Tuesday, 12 June 2018

Frogmouth and thick-knees on the 1770 campsite

I've moved onto the town of 1770 in Queensland, staying in a cabin right in the middle of a eucalyptus woodland, offering lots of nocturnal possibilities! I've heard that there are possums, sugar gliders and echidnas on the site, but tonight I had to be content with a tawny frogmouth. The frogmouths belong to the same family as the nightjars and like their cousins they are always extra special birds to find, not least because of their nocturnal habits.  On my last visit to Australia in 2015 I was shown a Papuan frogmouth sitting on a nest, and those are even larger than tawny, but this bird was impressive enough, at least twice the size of a nightjar I would guess. A stunning bird.

There are a pair of bush thick-knees in residence just a few metres from my cabin and like many species here are very approachable, to with 3 or 4 metres.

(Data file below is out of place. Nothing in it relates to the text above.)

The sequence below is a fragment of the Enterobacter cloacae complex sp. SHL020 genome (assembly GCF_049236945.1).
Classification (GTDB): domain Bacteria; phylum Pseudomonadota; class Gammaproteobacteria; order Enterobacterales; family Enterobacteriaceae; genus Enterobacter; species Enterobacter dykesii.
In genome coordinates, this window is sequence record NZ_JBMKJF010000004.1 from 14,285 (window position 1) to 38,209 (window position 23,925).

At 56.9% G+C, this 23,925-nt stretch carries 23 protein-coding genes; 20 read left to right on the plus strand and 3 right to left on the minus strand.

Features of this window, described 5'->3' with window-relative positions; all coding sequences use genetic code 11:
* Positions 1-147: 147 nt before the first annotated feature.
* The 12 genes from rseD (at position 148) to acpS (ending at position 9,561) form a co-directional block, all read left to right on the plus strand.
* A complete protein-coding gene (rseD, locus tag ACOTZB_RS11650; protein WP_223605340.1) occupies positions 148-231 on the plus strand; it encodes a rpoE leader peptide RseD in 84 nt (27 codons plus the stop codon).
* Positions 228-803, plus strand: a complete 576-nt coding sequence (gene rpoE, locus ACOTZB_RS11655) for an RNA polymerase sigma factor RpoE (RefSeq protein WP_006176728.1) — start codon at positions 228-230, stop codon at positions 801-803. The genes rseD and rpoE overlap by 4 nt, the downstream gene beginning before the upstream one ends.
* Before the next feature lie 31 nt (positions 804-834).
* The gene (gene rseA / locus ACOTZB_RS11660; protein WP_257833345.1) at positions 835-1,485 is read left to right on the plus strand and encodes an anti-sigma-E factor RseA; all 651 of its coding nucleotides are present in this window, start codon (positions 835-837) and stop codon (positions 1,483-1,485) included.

It was a day for picking up some unexpected new birds and this was the first, one of two black-shouldered kites. I'm not sure if this is the same species as that we get in Europe.

This is golden-headed cisticolla, a close relation to zitting cisticolla (fan-tailed warbler) which occurs in Europe. The latter has a very wide range and also occurs in Australia. Some Golden-headed have unstreaked heads which makes separation of the two species easy, but the race which occurs in this part of Australia has a streaked head and then separation becomes very difficult. Fortunately the call is very different, and this bird was calling constantly, completely ruling out zitting cisticolla.

Magpie geese

Red-kneed dotterel, a completely chance find. I pulled up to look at some birds in a tree and spotted a a muddy pool on the edge of the field which had this bird, plus six black-fronted dotterel.

Wedge-tailed eagle.

At last, some close up kangeroos!

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